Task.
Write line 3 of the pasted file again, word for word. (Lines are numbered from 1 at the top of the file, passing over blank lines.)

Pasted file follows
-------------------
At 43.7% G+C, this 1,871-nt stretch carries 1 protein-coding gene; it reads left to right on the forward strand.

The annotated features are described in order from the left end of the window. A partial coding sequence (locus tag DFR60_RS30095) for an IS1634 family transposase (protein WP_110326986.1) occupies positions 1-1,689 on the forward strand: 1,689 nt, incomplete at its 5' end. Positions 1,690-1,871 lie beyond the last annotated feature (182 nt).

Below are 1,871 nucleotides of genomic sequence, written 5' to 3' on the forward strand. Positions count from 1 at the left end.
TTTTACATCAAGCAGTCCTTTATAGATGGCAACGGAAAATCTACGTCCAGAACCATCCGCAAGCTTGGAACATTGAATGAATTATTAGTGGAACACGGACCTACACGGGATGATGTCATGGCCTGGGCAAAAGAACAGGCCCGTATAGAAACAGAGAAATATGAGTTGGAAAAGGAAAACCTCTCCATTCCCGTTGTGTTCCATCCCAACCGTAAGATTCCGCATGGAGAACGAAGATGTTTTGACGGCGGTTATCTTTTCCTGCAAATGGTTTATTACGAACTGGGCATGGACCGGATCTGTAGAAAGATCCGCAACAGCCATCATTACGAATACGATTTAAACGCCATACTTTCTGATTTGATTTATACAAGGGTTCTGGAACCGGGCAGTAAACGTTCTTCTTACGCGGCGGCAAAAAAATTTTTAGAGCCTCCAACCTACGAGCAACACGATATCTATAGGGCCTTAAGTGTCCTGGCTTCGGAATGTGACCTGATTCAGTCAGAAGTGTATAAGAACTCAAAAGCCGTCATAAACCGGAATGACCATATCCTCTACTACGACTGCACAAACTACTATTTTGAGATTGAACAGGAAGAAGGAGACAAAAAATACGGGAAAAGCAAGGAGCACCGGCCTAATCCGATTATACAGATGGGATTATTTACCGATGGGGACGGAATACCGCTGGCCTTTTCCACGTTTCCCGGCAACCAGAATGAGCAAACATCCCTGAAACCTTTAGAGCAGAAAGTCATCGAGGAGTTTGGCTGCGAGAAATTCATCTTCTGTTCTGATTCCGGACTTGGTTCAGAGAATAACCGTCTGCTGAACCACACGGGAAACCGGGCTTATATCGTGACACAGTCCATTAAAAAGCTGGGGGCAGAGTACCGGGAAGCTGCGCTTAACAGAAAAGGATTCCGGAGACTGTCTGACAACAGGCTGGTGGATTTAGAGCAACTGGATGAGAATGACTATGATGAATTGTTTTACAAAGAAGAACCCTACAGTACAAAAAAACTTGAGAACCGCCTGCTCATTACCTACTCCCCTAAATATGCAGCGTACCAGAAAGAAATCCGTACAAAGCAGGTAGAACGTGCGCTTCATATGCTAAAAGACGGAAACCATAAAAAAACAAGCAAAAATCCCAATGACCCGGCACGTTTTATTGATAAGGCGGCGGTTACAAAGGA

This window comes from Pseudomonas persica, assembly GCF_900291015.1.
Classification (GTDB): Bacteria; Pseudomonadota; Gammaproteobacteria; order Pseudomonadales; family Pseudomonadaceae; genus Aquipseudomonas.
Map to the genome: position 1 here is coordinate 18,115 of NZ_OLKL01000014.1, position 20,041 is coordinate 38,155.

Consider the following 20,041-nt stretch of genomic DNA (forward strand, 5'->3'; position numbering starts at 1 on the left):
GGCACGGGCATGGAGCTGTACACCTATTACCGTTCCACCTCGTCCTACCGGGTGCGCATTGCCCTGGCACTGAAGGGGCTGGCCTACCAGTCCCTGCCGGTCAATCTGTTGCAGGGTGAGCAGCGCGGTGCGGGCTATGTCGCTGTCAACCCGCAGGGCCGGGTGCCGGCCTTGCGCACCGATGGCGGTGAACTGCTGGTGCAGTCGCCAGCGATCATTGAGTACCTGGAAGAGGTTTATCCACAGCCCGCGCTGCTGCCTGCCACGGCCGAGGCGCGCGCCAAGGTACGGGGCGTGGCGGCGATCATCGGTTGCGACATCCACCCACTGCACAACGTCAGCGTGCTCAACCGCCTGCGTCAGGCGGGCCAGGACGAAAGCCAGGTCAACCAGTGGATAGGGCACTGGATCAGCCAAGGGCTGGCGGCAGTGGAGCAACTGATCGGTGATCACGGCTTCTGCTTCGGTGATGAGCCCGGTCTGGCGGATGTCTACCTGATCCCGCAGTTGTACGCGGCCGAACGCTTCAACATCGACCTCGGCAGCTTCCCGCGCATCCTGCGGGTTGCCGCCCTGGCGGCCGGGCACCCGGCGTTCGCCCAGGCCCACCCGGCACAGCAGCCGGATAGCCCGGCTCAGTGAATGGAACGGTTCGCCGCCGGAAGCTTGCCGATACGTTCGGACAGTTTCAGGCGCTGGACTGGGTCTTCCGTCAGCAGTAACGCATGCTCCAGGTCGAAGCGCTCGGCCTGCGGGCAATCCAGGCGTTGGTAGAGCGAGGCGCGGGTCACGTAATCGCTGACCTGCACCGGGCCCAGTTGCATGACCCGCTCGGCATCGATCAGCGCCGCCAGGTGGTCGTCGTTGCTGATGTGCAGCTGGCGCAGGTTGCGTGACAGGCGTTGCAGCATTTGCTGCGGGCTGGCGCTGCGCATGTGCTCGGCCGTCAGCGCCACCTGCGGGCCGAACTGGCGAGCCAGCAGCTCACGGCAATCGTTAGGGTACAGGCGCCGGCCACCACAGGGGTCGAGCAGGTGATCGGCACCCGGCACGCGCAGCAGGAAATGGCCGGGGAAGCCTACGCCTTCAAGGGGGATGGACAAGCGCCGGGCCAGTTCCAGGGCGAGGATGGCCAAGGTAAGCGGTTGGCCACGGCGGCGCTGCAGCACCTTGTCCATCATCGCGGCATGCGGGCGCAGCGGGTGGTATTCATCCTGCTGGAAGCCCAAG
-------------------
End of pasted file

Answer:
Below are 1,871 nucleotides of genomic sequence, written 5' to 3' on the forward strand. Positions count from 1 at the left end.